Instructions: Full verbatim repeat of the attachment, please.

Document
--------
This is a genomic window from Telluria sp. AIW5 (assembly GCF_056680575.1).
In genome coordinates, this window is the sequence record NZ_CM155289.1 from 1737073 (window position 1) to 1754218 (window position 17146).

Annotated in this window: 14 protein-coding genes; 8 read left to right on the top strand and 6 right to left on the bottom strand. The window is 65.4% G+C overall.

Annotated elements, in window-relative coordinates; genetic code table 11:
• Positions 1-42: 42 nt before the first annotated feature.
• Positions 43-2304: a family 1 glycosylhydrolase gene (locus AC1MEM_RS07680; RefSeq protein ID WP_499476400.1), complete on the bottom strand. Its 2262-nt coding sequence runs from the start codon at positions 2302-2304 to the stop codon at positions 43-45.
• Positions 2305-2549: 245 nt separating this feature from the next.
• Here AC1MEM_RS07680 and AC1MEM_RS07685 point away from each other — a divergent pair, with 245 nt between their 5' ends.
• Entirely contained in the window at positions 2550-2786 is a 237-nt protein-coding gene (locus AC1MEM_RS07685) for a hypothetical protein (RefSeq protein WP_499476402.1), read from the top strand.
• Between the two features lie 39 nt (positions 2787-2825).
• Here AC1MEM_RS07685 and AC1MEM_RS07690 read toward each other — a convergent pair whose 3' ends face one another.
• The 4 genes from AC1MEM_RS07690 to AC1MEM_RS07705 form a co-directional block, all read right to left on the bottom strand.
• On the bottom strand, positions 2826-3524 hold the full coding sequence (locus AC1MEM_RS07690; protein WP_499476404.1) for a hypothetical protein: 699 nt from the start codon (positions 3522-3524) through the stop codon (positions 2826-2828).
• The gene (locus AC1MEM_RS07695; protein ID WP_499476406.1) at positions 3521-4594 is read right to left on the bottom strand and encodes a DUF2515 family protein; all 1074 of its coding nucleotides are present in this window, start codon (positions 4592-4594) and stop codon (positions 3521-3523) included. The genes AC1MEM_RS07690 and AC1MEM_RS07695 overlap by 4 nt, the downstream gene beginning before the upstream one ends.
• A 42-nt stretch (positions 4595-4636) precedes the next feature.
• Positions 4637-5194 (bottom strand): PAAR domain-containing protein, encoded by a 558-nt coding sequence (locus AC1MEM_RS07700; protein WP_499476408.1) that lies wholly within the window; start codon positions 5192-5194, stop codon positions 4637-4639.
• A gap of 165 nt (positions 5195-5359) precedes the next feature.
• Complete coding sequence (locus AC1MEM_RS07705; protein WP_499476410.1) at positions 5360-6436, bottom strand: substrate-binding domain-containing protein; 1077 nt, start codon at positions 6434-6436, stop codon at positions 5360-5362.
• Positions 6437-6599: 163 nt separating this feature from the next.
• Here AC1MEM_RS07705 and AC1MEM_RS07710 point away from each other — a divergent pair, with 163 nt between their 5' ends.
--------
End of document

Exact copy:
This is a genomic window from Telluria sp. AIW5 (assembly GCF_056680575.1).
In genome coordinates, this window is the sequence record NZ_CM155289.1 from 1737073 (window position 1) to 1754218 (window position 17146).

Annotated in this window: 14 protein-coding genes; 8 read left to right on the top strand and 6 right to left on the bottom strand. The window is 65.4% G+C overall.

Annotated elements, in window-relative coordinates; genetic code table 11:
• Positions 1-42: 42 nt before the first annotated feature.
• Positions 43-2304: a family 1 glycosylhydrolase gene (locus AC1MEM_RS07680; RefSeq protein ID WP_499476400.1), complete on the bottom strand. Its 2262-nt coding sequence runs from the start codon at positions 2302-2304 to the stop codon at positions 43-45.
• Positions 2305-2549: 245 nt separating this feature from the next.
• Here AC1MEM_RS07680 and AC1MEM_RS07685 point away from each other — a divergent pair, with 245 nt between their 5' ends.
• Entirely contained in the window at positions 2550-2786 is a 237-nt protein-coding gene (locus AC1MEM_RS07685) for a hypothetical protein (RefSeq protein WP_499476402.1), read from the top strand.
• Between the two features lie 39 nt (positions 2787-2825).
• Here AC1MEM_RS07685 and AC1MEM_RS07690 read toward each other — a convergent pair whose 3' ends face one another.
• The 4 genes from AC1MEM_RS07690 to AC1MEM_RS07705 form a co-directional block, all read right to left on the bottom strand.
• On the bottom strand, positions 2826-3524 hold the full coding sequence (locus AC1MEM_RS07690; protein WP_499476404.1) for a hypothetical protein: 699 nt from the start codon (positions 3522-3524) through the stop codon (positions 2826-2828).
• The gene (locus AC1MEM_RS07695; protein ID WP_499476406.1) at positions 3521-4594 is read right to left on the bottom strand and encodes a DUF2515 family protein; all 1074 of its coding nucleotides are present in this window, start codon (positions 4592-4594) and stop codon (positions 3521-3523) included. The genes AC1MEM_RS07690 and AC1MEM_RS07695 overlap by 4 nt, the downstream gene beginning before the upstream one ends.
• A 42-nt stretch (positions 4595-4636) precedes the next feature.
• Positions 4637-5194 (bottom strand): PAAR domain-containing protein, encoded by a 558-nt coding sequence (locus AC1MEM_RS07700; protein WP_499476408.1) that lies wholly within the window; start codon positions 5192-5194, stop codon positions 4637-4639.
• A gap of 165 nt (positions 5195-5359) precedes the next feature.
• Complete coding sequence (locus AC1MEM_RS07705; protein WP_499476410.1) at positions 5360-6436, bottom strand: substrate-binding domain-containing protein; 1077 nt, start codon at positions 6434-6436, stop codon at positions 5360-5362.
• Positions 6437-6599: 163 nt separating this feature from the next.
• Here AC1MEM_RS07705 and AC1MEM_RS07710 point away from each other — a divergent pair, with 163 nt between their 5' ends.